Burns Study: Effect Of Streaming Services On Radio Listening Is Minimal
July 17, 2012
Alan Burns and Associates have released more results from the company's third annual national study of female radio listeners, titled "Here She Comes 2012 - Insights into Women, Radio, and New Media." Data scheduled for release later this week shows that personalized streaming services like Pandora are having minimal impact on radio listening.
"Custom streams are clearly growing," commented Burns. "However, daily users of personalized music streams are even more likely to listen to radio on a daily basis. And the heaviest users of custom streams listen to more total radio than average – they are heavy consumers of media and music in almost all forms."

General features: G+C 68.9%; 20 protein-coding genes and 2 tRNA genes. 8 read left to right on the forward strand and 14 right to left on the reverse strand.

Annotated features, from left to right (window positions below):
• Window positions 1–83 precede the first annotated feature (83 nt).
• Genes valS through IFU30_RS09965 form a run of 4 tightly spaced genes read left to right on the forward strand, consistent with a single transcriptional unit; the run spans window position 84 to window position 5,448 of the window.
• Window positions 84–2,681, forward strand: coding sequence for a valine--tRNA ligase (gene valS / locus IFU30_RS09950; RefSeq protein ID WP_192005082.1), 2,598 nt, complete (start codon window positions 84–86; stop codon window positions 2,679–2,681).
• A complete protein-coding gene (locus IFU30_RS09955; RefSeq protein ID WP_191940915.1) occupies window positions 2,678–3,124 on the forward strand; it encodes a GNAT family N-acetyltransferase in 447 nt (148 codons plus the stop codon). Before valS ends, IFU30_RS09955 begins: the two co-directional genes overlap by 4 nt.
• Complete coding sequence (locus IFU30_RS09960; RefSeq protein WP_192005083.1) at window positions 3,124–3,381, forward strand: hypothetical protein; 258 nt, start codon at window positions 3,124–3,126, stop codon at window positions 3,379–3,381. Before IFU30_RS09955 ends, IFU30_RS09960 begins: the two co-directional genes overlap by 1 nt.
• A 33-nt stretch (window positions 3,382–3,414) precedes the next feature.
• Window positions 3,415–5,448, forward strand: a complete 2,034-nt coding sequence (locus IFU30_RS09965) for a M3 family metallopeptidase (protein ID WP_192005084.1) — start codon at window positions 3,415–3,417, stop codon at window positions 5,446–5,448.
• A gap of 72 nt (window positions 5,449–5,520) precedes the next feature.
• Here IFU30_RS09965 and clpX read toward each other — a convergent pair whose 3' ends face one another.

Burns noted that daily TSL to radio by Pandora listeners is slightly lower than average, but their total radio usage is at most five percent lower than the all-women average.
"If you could invent a music service that adapted to your music tastes without you having to do anything, was mood-selectable with one click, was highly social, inserted your local weather and traffic information, and was available everywhere, all you’d have done is invent radio," said Burns. "Radio is terrifically resilient."
Burns and Associates researched the attitudes toward and usage of media and music as well as the personal interests of over 2,000 women who listen to AC or CHR radio. Burns is releasing the results of the 2012 study in a series of four free webinars presented by Triton Digital. The second webinar is slated for this Thursday, July 19 at 3:30 p.m. ET and will take a look at radio's digital efforts and competitors. To register for the webinars, click here.